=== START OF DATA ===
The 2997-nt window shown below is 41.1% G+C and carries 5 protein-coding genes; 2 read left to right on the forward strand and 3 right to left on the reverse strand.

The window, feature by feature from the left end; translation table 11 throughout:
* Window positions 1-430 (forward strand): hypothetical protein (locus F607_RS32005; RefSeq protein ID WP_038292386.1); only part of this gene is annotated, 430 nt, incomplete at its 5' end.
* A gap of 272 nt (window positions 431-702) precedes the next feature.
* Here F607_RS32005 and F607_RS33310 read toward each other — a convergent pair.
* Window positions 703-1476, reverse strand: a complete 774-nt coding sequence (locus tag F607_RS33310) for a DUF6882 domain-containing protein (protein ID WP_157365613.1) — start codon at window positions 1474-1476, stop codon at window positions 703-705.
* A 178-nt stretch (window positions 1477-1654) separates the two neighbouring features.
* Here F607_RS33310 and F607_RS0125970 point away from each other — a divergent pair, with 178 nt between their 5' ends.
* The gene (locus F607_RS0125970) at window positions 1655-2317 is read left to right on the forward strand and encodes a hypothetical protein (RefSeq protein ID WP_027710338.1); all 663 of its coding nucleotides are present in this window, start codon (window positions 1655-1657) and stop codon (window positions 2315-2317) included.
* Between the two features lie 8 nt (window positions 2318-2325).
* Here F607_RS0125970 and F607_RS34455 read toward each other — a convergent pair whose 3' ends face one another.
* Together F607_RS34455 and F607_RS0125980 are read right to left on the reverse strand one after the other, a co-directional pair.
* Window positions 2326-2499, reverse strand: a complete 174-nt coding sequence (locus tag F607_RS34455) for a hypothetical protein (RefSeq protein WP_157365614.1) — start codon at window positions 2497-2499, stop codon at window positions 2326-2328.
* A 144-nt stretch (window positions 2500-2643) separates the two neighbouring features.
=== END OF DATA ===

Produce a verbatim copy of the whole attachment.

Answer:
The 2997-nt window shown below is 41.1% G+C and carries 5 protein-coding genes; 2 read left to right on the forward strand and 3 right to left on the reverse strand.

The window, feature by feature from the left end; translation table 11 throughout:
* Window positions 1-430 (forward strand): hypothetical protein (locus F607_RS32005; RefSeq protein ID WP_038292386.1); only part of this gene is annotated, 430 nt, incomplete at its 5' end.
* A gap of 272 nt (window positions 431-702) precedes the next feature.
* Here F607_RS32005 and F607_RS33310 read toward each other — a convergent pair.
* Window positions 703-1476, reverse strand: a complete 774-nt coding sequence (locus tag F607_RS33310) for a DUF6882 domain-containing protein (protein ID WP_157365613.1) — start codon at window positions 1474-1476, stop codon at window positions 703-705.
* A 178-nt stretch (window positions 1477-1654) separates the two neighbouring features.
* Here F607_RS33310 and F607_RS0125970 point away from each other — a divergent pair, with 178 nt between their 5' ends.
* The gene (locus F607_RS0125970) at window positions 1655-2317 is read left to right on the forward strand and encodes a hypothetical protein (RefSeq protein ID WP_027710338.1); all 663 of its coding nucleotides are present in this window, start codon (window positions 1655-1657) and stop codon (window positions 2315-2317) included.
* Between the two features lie 8 nt (window positions 2318-2325).
* Here F607_RS0125970 and F607_RS34455 read toward each other — a convergent pair whose 3' ends face one another.
* Together F607_RS34455 and F607_RS0125980 are read right to left on the reverse strand one after the other, a co-directional pair.
* Window positions 2326-2499, reverse strand: a complete 174-nt coding sequence (locus tag F607_RS34455) for a hypothetical protein (RefSeq protein WP_157365614.1) — start codon at window positions 2497-2499, stop codon at window positions 2326-2328.
* A 144-nt stretch (window positions 2500-2643) separates the two neighbouring features.